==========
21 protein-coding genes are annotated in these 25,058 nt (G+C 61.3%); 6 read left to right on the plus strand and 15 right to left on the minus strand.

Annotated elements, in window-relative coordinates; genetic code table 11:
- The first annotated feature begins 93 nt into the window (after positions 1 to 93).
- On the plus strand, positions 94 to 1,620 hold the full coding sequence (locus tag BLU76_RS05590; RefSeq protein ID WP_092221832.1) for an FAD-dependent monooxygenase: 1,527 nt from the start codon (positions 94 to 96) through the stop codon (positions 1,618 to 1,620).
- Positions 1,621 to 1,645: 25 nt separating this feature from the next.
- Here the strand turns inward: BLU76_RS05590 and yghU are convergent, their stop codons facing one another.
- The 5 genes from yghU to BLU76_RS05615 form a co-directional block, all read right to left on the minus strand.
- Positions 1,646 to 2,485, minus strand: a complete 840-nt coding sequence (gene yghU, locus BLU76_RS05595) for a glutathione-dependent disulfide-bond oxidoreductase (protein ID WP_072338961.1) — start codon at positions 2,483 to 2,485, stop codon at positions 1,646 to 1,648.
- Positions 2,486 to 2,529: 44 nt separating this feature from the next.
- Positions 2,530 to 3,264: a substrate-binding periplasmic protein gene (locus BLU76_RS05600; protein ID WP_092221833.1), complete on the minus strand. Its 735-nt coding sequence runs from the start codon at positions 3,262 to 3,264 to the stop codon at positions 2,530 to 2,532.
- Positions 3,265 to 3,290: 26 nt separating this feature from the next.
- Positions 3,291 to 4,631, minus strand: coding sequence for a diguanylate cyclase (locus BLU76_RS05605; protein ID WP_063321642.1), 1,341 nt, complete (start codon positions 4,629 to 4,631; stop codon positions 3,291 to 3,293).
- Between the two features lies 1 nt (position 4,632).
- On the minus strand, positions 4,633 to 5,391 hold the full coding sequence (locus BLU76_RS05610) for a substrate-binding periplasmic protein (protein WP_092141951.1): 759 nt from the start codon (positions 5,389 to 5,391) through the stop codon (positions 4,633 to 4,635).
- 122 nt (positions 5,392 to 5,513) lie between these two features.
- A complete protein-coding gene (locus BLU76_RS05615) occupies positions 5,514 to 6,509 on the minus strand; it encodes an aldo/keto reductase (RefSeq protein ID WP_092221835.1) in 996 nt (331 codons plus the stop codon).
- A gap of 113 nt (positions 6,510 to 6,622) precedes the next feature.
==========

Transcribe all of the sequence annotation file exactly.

21 protein-coding genes are annotated in these 25,058 nt (G+C 61.3%); 6 read left to right on the plus strand and 15 right to left on the minus strand.

Annotated elements, in window-relative coordinates; genetic code table 11:
- The first annotated feature begins 93 nt into the window (after positions 1 to 93).
- On the plus strand, positions 94 to 1,620 hold the full coding sequence (locus tag BLU76_RS05590; RefSeq protein ID WP_092221832.1) for an FAD-dependent monooxygenase: 1,527 nt from the start codon (positions 94 to 96) through the stop codon (positions 1,618 to 1,620).
- Positions 1,621 to 1,645: 25 nt separating this feature from the next.
- Here the strand turns inward: BLU76_RS05590 and yghU are convergent, their stop codons facing one another.
- The 5 genes from yghU to BLU76_RS05615 form a co-directional block, all read right to left on the minus strand.
- Positions 1,646 to 2,485, minus strand: a complete 840-nt coding sequence (gene yghU, locus BLU76_RS05595) for a glutathione-dependent disulfide-bond oxidoreductase (protein ID WP_072338961.1) — start codon at positions 2,483 to 2,485, stop codon at positions 1,646 to 1,648.
- Positions 2,486 to 2,529: 44 nt separating this feature from the next.
- Positions 2,530 to 3,264: a substrate-binding periplasmic protein gene (locus BLU76_RS05600; protein ID WP_092221833.1), complete on the minus strand. Its 735-nt coding sequence runs from the start codon at positions 3,262 to 3,264 to the stop codon at positions 2,530 to 2,532.
- Positions 3,265 to 3,290: 26 nt separating this feature from the next.
- Positions 3,291 to 4,631, minus strand: coding sequence for a diguanylate cyclase (locus BLU76_RS05605; protein ID WP_063321642.1), 1,341 nt, complete (start codon positions 4,629 to 4,631; stop codon positions 3,291 to 3,293).
- Between the two features lies 1 nt (position 4,632).
- On the minus strand, positions 4,633 to 5,391 hold the full coding sequence (locus BLU76_RS05610) for a substrate-binding periplasmic protein (protein WP_092141951.1): 759 nt from the start codon (positions 5,389 to 5,391) through the stop codon (positions 4,633 to 4,635).
- 122 nt (positions 5,392 to 5,513) lie between these two features.
- A complete protein-coding gene (locus BLU76_RS05615) occupies positions 5,514 to 6,509 on the minus strand; it encodes an aldo/keto reductase (RefSeq protein ID WP_092221835.1) in 996 nt (331 codons plus the stop codon).
- A gap of 113 nt (positions 6,510 to 6,622) precedes the next feature.